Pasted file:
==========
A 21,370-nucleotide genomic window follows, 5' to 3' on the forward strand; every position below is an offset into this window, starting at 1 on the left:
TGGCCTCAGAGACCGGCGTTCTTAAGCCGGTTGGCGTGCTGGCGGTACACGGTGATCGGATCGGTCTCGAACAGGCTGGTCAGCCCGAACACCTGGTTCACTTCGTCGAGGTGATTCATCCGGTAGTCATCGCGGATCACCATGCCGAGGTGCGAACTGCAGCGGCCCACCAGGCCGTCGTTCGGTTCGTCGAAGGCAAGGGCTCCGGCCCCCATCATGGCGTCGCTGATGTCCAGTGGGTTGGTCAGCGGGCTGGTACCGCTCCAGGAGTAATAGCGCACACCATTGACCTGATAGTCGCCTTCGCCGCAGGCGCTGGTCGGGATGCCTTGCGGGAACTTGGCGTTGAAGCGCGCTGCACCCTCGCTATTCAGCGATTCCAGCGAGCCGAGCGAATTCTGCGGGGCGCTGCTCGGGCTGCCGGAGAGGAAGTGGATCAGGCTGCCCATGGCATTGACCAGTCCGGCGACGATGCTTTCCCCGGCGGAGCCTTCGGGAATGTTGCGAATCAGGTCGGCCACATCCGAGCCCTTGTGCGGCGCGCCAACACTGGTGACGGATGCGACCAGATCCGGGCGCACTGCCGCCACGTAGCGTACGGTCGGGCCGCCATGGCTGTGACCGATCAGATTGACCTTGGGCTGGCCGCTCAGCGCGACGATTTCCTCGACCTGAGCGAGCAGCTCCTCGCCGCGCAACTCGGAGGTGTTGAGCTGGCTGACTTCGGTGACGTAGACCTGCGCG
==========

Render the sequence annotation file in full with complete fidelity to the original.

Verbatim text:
A 21,370-nucleotide genomic window follows, 5' to 3' on the forward strand; every position below is an offset into this window, starting at 1 on the left:
TGGCCTCAGAGACCGGCGTTCTTAAGCCGGTTGGCGTGCTGGCGGTACACGGTGATCGGATCGGTCTCGAACAGGCTGGTCAGCCCGAACACCTGGTTCACTTCGTCGAGGTGATTCATCCGGTAGTCATCGCGGATCACCATGCCGAGGTGCGAACTGCAGCGGCCCACCAGGCCGTCGTTCGGTTCGTCGAAGGCAAGGGCTCCGGCCCCCATCATGGCGTCGCTGATGTCCAGTGGGTTGGTCAGCGGGCTGGTACCGCTCCAGGAGTAATAGCGCACACCATTGACCTGATAGTCGCCTTCGCCGCAGGCGCTGGTCGGGATGCCTTGCGGGAACTTGGCGTTGAAGCGCGCTGCACCCTCGCTATTCAGCGATTCCAGCGAGCCGAGCGAATTCTGCGGGGCGCTGCTCGGGCTGCCGGAGAGGAAGTGGATCAGGCTGCCCATGGCATTGACCAGTCCGGCGACGATGCTTTCCCCGGCGGAGCCTTCGGGAATGTTGCGAATCAGGTCGGCCACATCCGAGCCCTTGTGCGGCGCGCCAACACTGGTGACGGATGCGACCAGATCCGGGCGCACTGCCGCCACGTAGCGTACGGTCGGGCCGCCATGGCTGTGACCGATCAGATTGACCTTGGGCTGGCCGCTCAGCGCGACGATTTCCTCGACCTGAGCGAGCAGCTCCTCGCCGCGCAACTCGGAGGTGTTGAGCTGGCTGACTTCGGTGACGTAGACCTGCGCG